This is not the post I wanted to write.
However, Time-beggars can’t be choosy.
This post is about wonder. Or at least, it’s related to the idea of experiencing a a sense of “wonder” at the universe.
It wasn’t originally intended to be about wonder, though. At first, it was just going to be an observation about paths less traveled, but an open question from a friend about our experiences of wonder led me to make this connection… and tell this story…
And here it is:
Today, as I was riding my bike in the cold–but not too cold–November air, I was confronted with a Detour. At the intersection of Walter St and the bike path, I was told I could go no further and must make a detour.
This irked me. I was busy and had 7 proposals still to grade and get back to my students, and I was already late with them.
Thus, my ill humor about the detour.
But whining–even entirely internal whining–does not suit me. It is a waste. Thus, I made my turn and started on my detour… and lo and behold, I liked it.
I really liked it.
This appreciation came from the fact that I quickly realized that I had never ridden down this street before.. and then never down the next.. and the next after that.. and I had never been through that park–which looked like it would be lovely for a picnic in summer—and I had never gotten to appreciate riding along the Starkweather Creek on that stretch looking over at the backside of that ancient, abandoned, partially dilapidated building (which I’ve discovered is the old Garver Feed Mill–front view below that I always see.)….
… and I had never gone over that cute little bridge to make it back to Fair Oaks Drive and then back to the Bike Path.
I had never been there. I had ridden near there over a thousand times in the past three years, but had not spent the time to go off my path and see these sights.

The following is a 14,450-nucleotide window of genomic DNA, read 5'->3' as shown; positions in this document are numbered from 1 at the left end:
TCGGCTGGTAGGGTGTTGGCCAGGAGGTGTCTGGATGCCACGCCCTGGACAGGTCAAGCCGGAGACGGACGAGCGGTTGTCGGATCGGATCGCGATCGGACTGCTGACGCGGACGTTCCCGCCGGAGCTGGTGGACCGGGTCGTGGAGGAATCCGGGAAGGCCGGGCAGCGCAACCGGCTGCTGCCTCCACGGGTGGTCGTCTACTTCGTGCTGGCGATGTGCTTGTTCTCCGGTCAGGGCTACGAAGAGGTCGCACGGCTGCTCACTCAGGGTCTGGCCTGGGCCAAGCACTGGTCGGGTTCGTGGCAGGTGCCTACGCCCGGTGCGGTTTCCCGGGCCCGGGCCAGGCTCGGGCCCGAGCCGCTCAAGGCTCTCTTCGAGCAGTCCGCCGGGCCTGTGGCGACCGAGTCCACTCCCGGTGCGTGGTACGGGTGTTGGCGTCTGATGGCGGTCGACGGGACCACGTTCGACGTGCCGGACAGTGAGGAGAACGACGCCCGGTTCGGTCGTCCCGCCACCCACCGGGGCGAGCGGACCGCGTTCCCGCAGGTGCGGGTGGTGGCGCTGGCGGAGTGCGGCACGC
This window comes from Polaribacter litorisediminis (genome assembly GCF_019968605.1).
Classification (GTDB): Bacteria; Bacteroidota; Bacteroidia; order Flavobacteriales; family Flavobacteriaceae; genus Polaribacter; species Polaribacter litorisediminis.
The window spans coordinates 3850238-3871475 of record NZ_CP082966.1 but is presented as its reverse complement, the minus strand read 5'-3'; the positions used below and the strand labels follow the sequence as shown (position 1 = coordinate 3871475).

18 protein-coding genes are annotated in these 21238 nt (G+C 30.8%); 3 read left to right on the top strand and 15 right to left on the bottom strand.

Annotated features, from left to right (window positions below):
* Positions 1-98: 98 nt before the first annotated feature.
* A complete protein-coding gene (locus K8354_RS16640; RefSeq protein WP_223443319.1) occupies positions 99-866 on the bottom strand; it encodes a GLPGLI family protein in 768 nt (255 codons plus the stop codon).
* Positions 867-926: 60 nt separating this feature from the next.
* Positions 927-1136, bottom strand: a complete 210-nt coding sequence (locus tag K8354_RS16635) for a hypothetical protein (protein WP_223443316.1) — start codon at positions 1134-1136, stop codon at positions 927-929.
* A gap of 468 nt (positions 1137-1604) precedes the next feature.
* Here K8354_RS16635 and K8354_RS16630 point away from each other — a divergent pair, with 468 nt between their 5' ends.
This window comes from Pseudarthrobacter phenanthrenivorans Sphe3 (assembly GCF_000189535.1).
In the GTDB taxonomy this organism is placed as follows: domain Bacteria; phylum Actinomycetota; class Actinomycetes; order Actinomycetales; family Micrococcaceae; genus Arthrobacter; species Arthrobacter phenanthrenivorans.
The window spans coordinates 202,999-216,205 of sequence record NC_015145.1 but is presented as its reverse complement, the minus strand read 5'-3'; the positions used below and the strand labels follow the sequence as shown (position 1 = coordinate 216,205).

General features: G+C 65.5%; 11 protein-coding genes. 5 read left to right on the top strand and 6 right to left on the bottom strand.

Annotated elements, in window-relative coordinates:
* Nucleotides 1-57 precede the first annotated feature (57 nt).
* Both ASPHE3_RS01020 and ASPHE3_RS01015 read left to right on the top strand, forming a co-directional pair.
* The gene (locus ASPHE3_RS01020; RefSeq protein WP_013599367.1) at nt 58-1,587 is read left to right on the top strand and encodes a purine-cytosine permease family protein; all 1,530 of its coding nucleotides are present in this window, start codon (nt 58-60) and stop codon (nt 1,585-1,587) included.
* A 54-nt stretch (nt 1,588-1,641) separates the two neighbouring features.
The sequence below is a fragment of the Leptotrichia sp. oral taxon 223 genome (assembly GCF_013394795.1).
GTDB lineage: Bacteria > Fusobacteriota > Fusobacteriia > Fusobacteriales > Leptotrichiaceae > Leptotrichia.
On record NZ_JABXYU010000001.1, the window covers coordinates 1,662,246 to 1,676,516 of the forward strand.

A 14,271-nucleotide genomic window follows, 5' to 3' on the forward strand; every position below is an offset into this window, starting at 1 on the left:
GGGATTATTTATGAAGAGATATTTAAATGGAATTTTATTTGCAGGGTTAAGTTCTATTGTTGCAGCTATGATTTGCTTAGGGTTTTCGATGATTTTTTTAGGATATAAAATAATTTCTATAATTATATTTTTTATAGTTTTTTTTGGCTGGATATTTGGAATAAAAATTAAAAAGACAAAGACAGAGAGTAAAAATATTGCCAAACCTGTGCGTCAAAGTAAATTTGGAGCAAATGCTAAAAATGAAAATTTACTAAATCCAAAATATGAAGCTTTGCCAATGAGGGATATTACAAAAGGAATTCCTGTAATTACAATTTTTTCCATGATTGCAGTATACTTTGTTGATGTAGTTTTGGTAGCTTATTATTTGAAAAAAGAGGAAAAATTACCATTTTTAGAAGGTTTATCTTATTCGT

And why should I. These were just ordinary street blocks–little different than a hundred or a thousand other places in this very large small town that I’ve lived in since the last millenium.
But that’s the point.
That’s where the wonder came in–because in the very ordinariness–and yet the beauty and uniqueness of this place.. I felt a sense of wonder. I have lived in this city for over a decade–and yet I’ve probably walked, ridden, driven on less than 10% of its streets–seen less than 10% of all of the houses… I think I know Madison–and in some real ways, I do–but even in our “knowledge” of a place, we often only know a very rough grasp of stuff… we only see 10% of what’s there..
That number created the wonder for me in important ways.. (as numbers often do..)
10% of reality.
And that may be enough to get along splendidly in our lives… in fact, for many people, maybe that’s already too much.. I don’t know..
Time for a tangent.
I wonder if there is a difference on this score between urban and rural experiences and mental structures… maybe when one comes from a small community, one does get to know everything about that community (because it is so small in comparison) and that gives you a different sense of things.. whereas for me–growing up in Chicago–one just accepts that there is far more around you than you will ever see or know. .. and maybe that changes your perspective…
Back to the earlier tree fork.
Is 10% (or whatever small %) enough? Maybe this is different for others–maybe the fact that I’m an introvert–and a strong creature of habit at that–means that I’ve always been overly invested in consolidating my experience rather than propagating myself throughout the space all around me. Perhaps extraverts wouldn’t have limited themselves in this way and thus would find this all pretty naive and obvious.
Could be (and any thoughts on this are most welcome!)–but it did help me grok a bit more of this place.. and of my place within it. Perhaps I will try to discover this other 90% over time… and maybe this initial sense of wonder will drive my continuous pursuit of knowledge in a new direction…
One can hope.